When disasters strike, every second counts – in the most literal sense. A split-second delay in reaction can cost our life. But are you well-versed enough to take the necessary steps when the next disasters hit you?
The July edition of UNDP’s monthly SDG Talks event called on Indonesian youth to develop an acute sense of disaster preparedness to adopt a “disaster-prone lifestyle”. It is about recognizing the dangers and be proactive in mitigating the risks. This issue is key to the survival of communities in Indonesia, which lies in the world’s most active tectonic plateau and a hotbed for earthquakes and volcanic eruption.
Entitled “Natural Disaster Survival Guide: Your Emergency Checklist”, the event featured panelists from experts and vulnerable communities such as Ms. Andira Pramatyasari who represented the women with disabilities communities Himpunan Wanita Disabilitas Indonesia, Mr. Whisnu Anggono, of UNDP’s PETRA Project, Ms. Agatya Wenantyawati, of UNDP’s RESTORE Project, and Ms. Jolene Marie, Miss Environment Indonesia, 2019.
In his opening remarks, UNDP Indonesia Resident Representative Mr. Norimasa Shimomura, called for integrating disaster risk reduction in everyday life with everyone’s involvement.
“True development can occur only if we include all members of society, and this includes a gender-inclusive response. It is our duty to ensure that everyone has a fair chance to escape in the event of a natural disaster and protect themselves,” he said adding that he had been learning emergency steps during earthquake since he was in kindergarten.
Mr. Shimomura hails from Japan, a model nation on disaster risk reduction, which is prone to natural disasters such as earthquakes, tsunamis and typhoons.
Economic Counsellor at the Embassy of Japan in Indonesia, Mr. Shimizu Kazuhiko, also reflected on the way his home nation coped with disasters in line with “build back better” principles.
“Japan has a long history on disaster risk reduction management. Since the great earthquake that hit the eastern part of the country, it made us work harder to increase our resilience towards disasters,” he said, referring to the 2011 March earthquake which he experienced whilst working in capital city Tokyo .
“Japan emphasizes the importance of disaster risk reduction in the Sustainable Development Goals. The young generation has their role to also work and build back better because disasters will not wait during this difficult time of the Covid-19 pandemic,” he added.
Gender equality was also discussed during the webinar. Statistics indicate that women – and children – are 14 times more likely to die than men during a disaster. This data alone shows that some groups of people are more prone to disasters than others.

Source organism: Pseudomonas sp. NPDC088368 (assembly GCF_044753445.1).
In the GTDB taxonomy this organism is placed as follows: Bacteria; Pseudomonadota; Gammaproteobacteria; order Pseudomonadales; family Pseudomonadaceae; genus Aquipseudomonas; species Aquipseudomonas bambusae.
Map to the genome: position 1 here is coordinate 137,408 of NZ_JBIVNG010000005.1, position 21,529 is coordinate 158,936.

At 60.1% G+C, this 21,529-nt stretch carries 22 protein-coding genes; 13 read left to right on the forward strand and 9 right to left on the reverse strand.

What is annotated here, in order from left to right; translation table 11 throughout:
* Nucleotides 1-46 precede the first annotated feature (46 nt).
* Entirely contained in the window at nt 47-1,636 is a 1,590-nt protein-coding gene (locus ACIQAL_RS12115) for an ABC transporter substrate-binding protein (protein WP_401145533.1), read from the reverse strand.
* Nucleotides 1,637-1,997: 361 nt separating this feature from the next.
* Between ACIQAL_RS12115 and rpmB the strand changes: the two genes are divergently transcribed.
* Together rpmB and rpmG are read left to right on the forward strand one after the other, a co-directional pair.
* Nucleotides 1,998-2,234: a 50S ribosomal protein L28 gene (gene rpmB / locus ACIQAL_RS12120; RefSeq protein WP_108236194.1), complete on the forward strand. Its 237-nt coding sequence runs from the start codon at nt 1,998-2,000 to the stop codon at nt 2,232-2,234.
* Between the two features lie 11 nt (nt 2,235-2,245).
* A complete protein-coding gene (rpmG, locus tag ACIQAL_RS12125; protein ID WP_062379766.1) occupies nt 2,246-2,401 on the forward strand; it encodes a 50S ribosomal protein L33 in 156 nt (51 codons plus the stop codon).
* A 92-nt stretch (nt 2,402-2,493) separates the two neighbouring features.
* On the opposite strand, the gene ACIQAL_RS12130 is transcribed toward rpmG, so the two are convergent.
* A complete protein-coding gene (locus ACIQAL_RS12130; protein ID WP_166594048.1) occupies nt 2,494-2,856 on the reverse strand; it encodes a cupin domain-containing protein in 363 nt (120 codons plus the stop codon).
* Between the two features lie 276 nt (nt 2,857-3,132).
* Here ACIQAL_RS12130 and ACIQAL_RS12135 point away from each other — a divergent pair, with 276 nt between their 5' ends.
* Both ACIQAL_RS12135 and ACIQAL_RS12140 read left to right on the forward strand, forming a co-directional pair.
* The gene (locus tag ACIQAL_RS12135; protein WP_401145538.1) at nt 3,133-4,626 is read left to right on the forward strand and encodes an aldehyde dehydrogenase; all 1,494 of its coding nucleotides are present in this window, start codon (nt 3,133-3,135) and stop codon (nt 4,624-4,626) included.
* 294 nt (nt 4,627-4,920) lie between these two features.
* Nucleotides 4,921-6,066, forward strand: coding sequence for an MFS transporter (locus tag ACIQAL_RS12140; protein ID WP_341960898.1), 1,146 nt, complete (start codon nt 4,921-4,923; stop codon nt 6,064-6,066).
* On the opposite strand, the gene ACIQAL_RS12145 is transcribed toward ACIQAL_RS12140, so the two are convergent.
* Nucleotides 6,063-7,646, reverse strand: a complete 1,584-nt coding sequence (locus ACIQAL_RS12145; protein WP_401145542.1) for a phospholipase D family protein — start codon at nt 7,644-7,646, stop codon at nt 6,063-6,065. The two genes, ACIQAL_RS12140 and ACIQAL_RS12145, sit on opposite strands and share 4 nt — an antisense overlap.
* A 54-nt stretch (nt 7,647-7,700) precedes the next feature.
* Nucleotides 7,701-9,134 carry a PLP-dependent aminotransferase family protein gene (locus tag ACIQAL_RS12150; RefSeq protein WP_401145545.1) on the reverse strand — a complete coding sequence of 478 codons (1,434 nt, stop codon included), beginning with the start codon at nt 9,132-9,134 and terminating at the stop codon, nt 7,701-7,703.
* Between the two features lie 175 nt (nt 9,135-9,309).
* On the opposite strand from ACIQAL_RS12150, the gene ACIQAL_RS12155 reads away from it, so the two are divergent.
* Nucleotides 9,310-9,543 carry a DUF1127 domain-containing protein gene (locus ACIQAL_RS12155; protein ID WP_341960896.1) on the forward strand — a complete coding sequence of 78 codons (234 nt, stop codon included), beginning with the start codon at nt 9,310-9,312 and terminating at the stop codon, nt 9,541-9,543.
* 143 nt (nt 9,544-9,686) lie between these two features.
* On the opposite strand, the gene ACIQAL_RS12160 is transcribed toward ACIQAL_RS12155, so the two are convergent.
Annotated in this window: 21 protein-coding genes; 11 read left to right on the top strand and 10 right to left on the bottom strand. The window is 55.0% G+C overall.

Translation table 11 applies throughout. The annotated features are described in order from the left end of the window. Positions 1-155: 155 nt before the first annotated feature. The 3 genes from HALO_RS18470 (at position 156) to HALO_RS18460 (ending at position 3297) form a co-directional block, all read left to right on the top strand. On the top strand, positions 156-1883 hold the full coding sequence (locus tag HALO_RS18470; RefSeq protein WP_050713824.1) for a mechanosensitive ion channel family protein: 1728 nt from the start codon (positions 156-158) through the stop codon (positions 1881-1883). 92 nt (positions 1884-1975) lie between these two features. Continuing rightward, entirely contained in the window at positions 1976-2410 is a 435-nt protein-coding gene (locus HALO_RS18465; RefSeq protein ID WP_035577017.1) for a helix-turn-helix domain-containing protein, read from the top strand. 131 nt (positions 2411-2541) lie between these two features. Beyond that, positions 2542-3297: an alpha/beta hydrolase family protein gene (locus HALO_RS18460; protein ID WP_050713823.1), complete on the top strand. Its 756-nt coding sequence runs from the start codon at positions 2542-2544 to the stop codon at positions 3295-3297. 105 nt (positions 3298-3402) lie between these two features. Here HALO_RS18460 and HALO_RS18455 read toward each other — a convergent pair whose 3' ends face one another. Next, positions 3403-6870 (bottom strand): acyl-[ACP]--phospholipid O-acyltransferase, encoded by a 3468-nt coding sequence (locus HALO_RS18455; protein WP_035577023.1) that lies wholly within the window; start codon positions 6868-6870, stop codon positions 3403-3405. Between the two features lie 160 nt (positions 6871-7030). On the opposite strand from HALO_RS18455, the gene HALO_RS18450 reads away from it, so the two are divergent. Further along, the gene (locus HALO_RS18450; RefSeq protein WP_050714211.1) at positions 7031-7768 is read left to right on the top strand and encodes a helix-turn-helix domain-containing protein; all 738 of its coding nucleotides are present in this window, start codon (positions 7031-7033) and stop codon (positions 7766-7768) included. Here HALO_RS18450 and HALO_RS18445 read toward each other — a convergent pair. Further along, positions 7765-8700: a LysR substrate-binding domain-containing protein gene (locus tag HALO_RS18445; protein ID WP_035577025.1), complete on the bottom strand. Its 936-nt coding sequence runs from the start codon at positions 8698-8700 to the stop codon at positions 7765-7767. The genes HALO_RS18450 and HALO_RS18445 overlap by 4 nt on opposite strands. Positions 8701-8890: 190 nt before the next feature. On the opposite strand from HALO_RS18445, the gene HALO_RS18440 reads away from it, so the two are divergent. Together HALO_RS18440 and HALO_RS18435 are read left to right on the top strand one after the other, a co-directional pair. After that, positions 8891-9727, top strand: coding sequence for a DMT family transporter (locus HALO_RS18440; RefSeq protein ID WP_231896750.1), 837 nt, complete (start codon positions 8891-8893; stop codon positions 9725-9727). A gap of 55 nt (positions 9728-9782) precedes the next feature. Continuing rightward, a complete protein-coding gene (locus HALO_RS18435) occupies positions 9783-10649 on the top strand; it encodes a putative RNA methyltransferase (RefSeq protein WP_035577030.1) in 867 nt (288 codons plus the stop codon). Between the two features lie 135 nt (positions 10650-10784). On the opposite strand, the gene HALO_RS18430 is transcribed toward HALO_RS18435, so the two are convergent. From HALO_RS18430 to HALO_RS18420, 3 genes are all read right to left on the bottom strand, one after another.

Andira from the WHDI said more efforts is needed to integrate the need of people with disabilities in disaster responses. ”Support for people with disabilities is currently not a priority especially in the critical hours after disasters occur,” she said.
Disaster can happen any time, and sometimes they can happen consecutively. Communities in the provinces of Central Sulawesi and West Nusa Tenggara were still recovering from the 2018 earthquake when the COVID-19 pandemic hit them.
“The fallout from the pandemic’ cannot be seen physically. However, in our work we see that it has had a devastating impact on women and children,” said Agatya Wenantyawati.
Dr. Ir. Hj. Sitti Rohmi Djalilah, Vice Governor of West Nusa Tenggara, said that youth involvement is key to the success of disaster preparedness.
”We realize that the integration of both digitalization, reaching further until the village level, and stakeholders are crucial elements to prepare society and to developawareness of disaster risk reduction efforts. We are thankful that 49 percent of our TSBD [Tim Siaga Bencana Desa - Village Level Disaster Alert Team] are youth who actively support the work at the village level, thanks to the PETRA Project,” she said.
So, how do we prepare ourselves for disasters? By formulating emergency plans with multiple scenarios.
”During my time working in the post disaster area, I have learned that having an emergency plan with familiies and having an emergency list are important. It can include important documents, cash, medicines, nutritious food and drinks, and also masks and hand-sanitizer,” said Mr. Whisnu.
Emergency plans are most needed for disabled communities.
“For people with disabilities, it is important to prepare support equipment based on our physical disabilities, including the medicines. Furthermore, do not forget to pack a power-bank, as we need to keep up communication,” said Ms. Andhira.
To find out more on emergency steps during earthquakes, tsunamis and floods, click
(Pocketbook for disaster’s preparedness in Indonesian)
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Written by Enggi Dewanti
Edited by Tomi Soetjipto and Ranjit Jose